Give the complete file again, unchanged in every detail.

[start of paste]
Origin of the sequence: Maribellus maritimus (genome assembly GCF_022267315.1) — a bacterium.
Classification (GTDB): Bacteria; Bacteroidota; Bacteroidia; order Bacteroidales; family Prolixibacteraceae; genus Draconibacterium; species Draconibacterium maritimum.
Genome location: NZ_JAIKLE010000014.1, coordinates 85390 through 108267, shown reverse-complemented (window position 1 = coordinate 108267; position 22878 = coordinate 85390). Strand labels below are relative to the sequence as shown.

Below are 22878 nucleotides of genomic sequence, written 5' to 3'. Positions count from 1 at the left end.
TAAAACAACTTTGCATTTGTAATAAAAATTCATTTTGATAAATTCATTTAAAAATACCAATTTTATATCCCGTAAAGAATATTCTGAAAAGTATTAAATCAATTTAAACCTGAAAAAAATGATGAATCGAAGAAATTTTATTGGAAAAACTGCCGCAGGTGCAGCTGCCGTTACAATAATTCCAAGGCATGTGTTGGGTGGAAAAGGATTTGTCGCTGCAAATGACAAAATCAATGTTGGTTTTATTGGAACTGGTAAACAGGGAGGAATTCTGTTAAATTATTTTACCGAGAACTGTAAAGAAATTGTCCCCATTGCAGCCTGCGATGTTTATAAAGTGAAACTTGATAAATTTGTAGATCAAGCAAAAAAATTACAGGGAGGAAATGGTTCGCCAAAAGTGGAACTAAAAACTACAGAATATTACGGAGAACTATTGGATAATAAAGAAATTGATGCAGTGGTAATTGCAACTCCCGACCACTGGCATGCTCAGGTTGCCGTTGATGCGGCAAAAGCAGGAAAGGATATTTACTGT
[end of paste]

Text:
Origin of the sequence: Maribellus maritimus (genome assembly GCF_022267315.1) — a bacterium.
Classification (GTDB): Bacteria; Bacteroidota; Bacteroidia; order Bacteroidales; family Prolixibacteraceae; genus Draconibacterium; species Draconibacterium maritimum.
Genome location: NZ_JAIKLE010000014.1, coordinates 85390 through 108267, shown reverse-complemented (window position 1 = coordinate 108267; position 22878 = coordinate 85390). Strand labels below are relative to the sequence as shown.

Below are 22878 nucleotides of genomic sequence, written 5' to 3'. Positions count from 1 at the left end.
TAAAACAACTTTGCATTTGTAATAAAAATTCATTTTGATAAATTCATTTAAAAATACCAATTTTATATCCCGTAAAGAATATTCTGAAAAGTATTAAATCAATTTAAACCTGAAAAAAATGATGAATCGAAGAAATTTTATTGGAAAAACTGCCGCAGGTGCAGCTGCCGTTACAATAATTCCAAGGCATGTGTTGGGTGGAAAAGGATTTGTCGCTGCAAATGACAAAATCAATGTTGGTTTTATTGGAACTGGTAAACAGGGAGGAATTCTGTTAAATTATTTTACCGAGAACTGTAAAGAAATTGTCCCCATTGCAGCCTGCGATGTTTATAAAGTGAAACTTGATAAATTTGTAGATCAAGCAAAAAAATTACAGGGAGGAAATGGTTCGCCAAAAGTGGAACTAAAAACTACAGAATATTACGGAGAACTATTGGATAATAAAGAAATTGATGCAGTGGTAATTGCAACTCCCGACCACTGGCATGCTCAGGTTGCCGTTGATGCGGCAAAAGCAGGAAAGGATATTTACTGT